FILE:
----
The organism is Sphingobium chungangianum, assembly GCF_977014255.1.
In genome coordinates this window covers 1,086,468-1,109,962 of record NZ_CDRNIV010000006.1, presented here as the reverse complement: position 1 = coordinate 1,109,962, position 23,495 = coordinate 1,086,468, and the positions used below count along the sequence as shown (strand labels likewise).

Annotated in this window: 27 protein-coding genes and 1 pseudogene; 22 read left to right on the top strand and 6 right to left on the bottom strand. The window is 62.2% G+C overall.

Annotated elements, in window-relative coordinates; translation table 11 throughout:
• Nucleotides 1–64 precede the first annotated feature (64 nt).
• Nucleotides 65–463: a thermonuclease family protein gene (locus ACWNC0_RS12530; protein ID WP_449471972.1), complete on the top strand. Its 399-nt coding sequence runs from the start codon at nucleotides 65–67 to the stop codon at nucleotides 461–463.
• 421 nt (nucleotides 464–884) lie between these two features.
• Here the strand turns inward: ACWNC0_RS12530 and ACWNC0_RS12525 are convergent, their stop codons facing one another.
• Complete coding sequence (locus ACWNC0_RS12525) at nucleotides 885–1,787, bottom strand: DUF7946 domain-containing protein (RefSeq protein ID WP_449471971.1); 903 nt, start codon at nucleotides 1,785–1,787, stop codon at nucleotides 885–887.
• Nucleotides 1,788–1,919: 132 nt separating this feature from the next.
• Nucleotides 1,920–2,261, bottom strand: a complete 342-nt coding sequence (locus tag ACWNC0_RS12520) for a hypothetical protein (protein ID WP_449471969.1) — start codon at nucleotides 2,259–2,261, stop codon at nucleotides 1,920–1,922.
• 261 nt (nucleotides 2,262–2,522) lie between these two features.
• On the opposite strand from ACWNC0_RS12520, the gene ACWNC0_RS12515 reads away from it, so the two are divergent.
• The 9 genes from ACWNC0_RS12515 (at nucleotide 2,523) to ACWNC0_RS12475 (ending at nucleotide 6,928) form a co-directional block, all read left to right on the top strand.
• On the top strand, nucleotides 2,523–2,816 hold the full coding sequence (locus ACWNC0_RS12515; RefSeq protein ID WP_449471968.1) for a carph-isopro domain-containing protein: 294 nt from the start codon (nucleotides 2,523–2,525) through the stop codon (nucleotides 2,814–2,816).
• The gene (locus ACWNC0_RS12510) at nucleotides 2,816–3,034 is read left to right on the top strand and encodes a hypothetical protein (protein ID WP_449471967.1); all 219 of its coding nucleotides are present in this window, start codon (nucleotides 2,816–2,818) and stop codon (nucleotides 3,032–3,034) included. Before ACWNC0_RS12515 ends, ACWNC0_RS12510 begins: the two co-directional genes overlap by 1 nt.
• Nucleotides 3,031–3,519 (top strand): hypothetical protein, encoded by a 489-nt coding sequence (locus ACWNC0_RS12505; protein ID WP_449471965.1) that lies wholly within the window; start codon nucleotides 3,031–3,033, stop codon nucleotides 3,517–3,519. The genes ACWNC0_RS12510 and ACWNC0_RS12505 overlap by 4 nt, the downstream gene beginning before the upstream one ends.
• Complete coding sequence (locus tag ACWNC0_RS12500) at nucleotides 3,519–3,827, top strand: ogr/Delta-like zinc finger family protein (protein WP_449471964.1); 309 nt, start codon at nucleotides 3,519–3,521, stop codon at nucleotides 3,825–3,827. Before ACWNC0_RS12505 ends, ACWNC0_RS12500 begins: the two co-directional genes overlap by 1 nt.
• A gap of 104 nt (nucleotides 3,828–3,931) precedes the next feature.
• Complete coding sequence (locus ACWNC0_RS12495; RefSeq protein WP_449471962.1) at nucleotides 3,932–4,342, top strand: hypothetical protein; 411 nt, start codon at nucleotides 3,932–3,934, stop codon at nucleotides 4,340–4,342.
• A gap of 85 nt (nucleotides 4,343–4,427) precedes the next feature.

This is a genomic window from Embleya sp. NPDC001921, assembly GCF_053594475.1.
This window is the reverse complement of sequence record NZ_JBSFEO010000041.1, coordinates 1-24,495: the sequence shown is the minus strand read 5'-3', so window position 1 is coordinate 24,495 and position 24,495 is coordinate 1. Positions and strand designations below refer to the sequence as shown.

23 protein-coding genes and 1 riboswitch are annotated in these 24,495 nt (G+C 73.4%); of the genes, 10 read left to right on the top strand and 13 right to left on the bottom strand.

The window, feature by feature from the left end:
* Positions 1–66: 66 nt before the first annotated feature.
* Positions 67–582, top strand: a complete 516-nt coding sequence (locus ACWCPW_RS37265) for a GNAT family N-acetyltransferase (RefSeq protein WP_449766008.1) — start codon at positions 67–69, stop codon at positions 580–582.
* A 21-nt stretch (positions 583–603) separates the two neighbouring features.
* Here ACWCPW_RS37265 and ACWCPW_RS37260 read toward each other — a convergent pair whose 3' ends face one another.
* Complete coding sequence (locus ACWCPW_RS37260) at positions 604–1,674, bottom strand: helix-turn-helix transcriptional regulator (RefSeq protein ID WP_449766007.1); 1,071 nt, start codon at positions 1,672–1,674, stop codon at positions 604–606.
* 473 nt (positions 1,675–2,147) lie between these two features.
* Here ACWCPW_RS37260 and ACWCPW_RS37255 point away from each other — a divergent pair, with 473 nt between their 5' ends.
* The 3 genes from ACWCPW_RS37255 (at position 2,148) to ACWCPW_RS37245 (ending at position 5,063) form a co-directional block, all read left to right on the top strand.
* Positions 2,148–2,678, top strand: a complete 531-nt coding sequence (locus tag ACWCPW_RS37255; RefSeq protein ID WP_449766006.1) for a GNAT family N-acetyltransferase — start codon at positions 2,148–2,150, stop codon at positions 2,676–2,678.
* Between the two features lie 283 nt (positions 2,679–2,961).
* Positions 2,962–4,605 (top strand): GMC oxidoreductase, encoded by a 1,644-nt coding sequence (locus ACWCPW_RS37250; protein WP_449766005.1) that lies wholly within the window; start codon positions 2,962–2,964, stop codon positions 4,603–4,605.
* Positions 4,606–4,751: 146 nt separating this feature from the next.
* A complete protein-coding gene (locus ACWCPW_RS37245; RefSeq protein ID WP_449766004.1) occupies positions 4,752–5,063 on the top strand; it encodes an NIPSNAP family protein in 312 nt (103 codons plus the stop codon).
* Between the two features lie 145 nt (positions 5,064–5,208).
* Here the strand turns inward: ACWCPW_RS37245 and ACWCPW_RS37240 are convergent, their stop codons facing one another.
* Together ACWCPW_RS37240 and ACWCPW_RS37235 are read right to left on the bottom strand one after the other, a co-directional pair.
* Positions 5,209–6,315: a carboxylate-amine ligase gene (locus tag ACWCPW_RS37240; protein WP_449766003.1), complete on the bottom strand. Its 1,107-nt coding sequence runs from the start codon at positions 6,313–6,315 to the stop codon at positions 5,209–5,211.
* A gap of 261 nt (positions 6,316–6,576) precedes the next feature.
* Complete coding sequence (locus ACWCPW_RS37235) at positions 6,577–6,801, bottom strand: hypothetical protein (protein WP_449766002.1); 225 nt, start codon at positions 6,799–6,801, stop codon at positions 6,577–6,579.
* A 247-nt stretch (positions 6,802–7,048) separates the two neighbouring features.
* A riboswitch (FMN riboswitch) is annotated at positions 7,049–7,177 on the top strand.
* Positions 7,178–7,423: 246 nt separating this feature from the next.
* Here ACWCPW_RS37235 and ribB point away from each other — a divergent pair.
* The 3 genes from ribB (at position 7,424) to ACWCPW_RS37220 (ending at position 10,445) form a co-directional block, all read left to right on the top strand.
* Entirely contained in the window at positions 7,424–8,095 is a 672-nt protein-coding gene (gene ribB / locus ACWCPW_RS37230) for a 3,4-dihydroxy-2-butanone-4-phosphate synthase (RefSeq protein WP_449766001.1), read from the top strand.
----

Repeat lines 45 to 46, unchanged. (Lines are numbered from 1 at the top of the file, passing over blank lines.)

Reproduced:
* A 247-nt stretch (positions 6,802–7,048) separates the two neighbouring features.
* A riboswitch (FMN riboswitch) is annotated at positions 7,049–7,177 on the top strand.